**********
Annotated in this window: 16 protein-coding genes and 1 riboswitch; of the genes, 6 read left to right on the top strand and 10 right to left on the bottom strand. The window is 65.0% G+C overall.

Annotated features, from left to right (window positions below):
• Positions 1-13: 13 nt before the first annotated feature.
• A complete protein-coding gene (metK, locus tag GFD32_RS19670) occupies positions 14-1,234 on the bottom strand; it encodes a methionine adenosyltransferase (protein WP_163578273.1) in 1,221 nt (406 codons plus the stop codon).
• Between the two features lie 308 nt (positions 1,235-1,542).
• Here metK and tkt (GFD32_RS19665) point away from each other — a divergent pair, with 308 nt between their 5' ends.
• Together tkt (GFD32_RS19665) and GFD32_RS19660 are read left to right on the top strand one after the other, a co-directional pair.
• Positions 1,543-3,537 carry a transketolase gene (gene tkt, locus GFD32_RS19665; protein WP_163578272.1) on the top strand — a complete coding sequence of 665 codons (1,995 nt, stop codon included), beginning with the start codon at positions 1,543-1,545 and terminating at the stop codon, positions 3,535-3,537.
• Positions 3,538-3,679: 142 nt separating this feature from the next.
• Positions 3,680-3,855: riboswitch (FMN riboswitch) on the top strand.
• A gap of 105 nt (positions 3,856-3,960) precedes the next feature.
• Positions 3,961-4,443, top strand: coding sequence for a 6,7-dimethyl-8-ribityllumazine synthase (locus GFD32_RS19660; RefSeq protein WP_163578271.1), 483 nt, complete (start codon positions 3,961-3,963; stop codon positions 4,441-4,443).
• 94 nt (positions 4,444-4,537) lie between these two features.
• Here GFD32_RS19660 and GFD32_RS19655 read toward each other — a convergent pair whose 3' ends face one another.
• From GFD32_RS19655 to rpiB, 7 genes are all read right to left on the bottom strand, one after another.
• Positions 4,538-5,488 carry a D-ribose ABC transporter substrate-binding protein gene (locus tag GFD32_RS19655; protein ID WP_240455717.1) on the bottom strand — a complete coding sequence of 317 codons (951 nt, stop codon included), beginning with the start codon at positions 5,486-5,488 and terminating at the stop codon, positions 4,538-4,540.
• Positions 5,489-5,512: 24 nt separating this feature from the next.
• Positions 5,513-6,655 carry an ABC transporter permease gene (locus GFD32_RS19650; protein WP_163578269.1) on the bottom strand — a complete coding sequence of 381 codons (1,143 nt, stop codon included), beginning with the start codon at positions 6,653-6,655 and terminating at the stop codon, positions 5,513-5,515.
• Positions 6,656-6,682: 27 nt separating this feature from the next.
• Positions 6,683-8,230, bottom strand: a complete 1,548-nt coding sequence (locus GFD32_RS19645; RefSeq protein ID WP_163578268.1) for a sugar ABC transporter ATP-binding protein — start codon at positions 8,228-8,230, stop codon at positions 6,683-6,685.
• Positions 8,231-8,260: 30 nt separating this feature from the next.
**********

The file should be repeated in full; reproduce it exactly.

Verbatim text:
Annotated in this window: 16 protein-coding genes and 1 riboswitch; of the genes, 6 read left to right on the top strand and 10 right to left on the bottom strand. The window is 65.0% G+C overall.

Annotated features, from left to right (window positions below):
• Positions 1-13: 13 nt before the first annotated feature.
• A complete protein-coding gene (metK, locus tag GFD32_RS19670) occupies positions 14-1,234 on the bottom strand; it encodes a methionine adenosyltransferase (protein WP_163578273.1) in 1,221 nt (406 codons plus the stop codon).
• Between the two features lie 308 nt (positions 1,235-1,542).
• Here metK and tkt (GFD32_RS19665) point away from each other — a divergent pair, with 308 nt between their 5' ends.
• Together tkt (GFD32_RS19665) and GFD32_RS19660 are read left to right on the top strand one after the other, a co-directional pair.
• Positions 1,543-3,537 carry a transketolase gene (gene tkt, locus GFD32_RS19665; protein WP_163578272.1) on the top strand — a complete coding sequence of 665 codons (1,995 nt, stop codon included), beginning with the start codon at positions 1,543-1,545 and terminating at the stop codon, positions 3,535-3,537.
• Positions 3,538-3,679: 142 nt separating this feature from the next.
• Positions 3,680-3,855: riboswitch (FMN riboswitch) on the top strand.
• A gap of 105 nt (positions 3,856-3,960) precedes the next feature.
• Positions 3,961-4,443, top strand: coding sequence for a 6,7-dimethyl-8-ribityllumazine synthase (locus GFD32_RS19660; RefSeq protein WP_163578271.1), 483 nt, complete (start codon positions 3,961-3,963; stop codon positions 4,441-4,443).
• 94 nt (positions 4,444-4,537) lie between these two features.
• Here GFD32_RS19660 and GFD32_RS19655 read toward each other — a convergent pair whose 3' ends face one another.
• From GFD32_RS19655 to rpiB, 7 genes are all read right to left on the bottom strand, one after another.
• Positions 4,538-5,488 carry a D-ribose ABC transporter substrate-binding protein gene (locus tag GFD32_RS19655; protein ID WP_240455717.1) on the bottom strand — a complete coding sequence of 317 codons (951 nt, stop codon included), beginning with the start codon at positions 5,486-5,488 and terminating at the stop codon, positions 4,538-4,540.
• Positions 5,489-5,512: 24 nt separating this feature from the next.
• Positions 5,513-6,655 carry an ABC transporter permease gene (locus GFD32_RS19650; protein WP_163578269.1) on the bottom strand — a complete coding sequence of 381 codons (1,143 nt, stop codon included), beginning with the start codon at positions 6,653-6,655 and terminating at the stop codon, positions 5,513-5,515.
• Positions 6,656-6,682: 27 nt separating this feature from the next.
• Positions 6,683-8,230, bottom strand: a complete 1,548-nt coding sequence (locus GFD32_RS19645; RefSeq protein ID WP_163578268.1) for a sugar ABC transporter ATP-binding protein — start codon at positions 8,228-8,230, stop codon at positions 6,683-6,685.
• Positions 8,231-8,260: 30 nt separating this feature from the next.